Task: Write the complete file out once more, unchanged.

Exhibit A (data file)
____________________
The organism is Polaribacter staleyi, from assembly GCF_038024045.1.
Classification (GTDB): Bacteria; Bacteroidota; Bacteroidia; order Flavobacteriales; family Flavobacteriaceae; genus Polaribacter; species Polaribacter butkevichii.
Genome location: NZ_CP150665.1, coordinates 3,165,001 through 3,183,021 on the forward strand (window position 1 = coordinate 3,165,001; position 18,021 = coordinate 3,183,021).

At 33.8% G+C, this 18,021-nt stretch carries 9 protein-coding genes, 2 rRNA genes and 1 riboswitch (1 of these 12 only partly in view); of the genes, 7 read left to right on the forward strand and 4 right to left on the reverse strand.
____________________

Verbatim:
The organism is Polaribacter staleyi, from assembly GCF_038024045.1.
Classification (GTDB): Bacteria; Bacteroidota; Bacteroidia; order Flavobacteriales; family Flavobacteriaceae; genus Polaribacter; species Polaribacter butkevichii.
Genome location: NZ_CP150665.1, coordinates 3,165,001 through 3,183,021 on the forward strand (window position 1 = coordinate 3,165,001; position 18,021 = coordinate 3,183,021).

At 33.8% G+C, this 18,021-nt stretch carries 9 protein-coding genes, 2 rRNA genes and 1 riboswitch (1 of these 12 only partly in view); of the genes, 7 read left to right on the forward strand and 4 right to left on the reverse strand.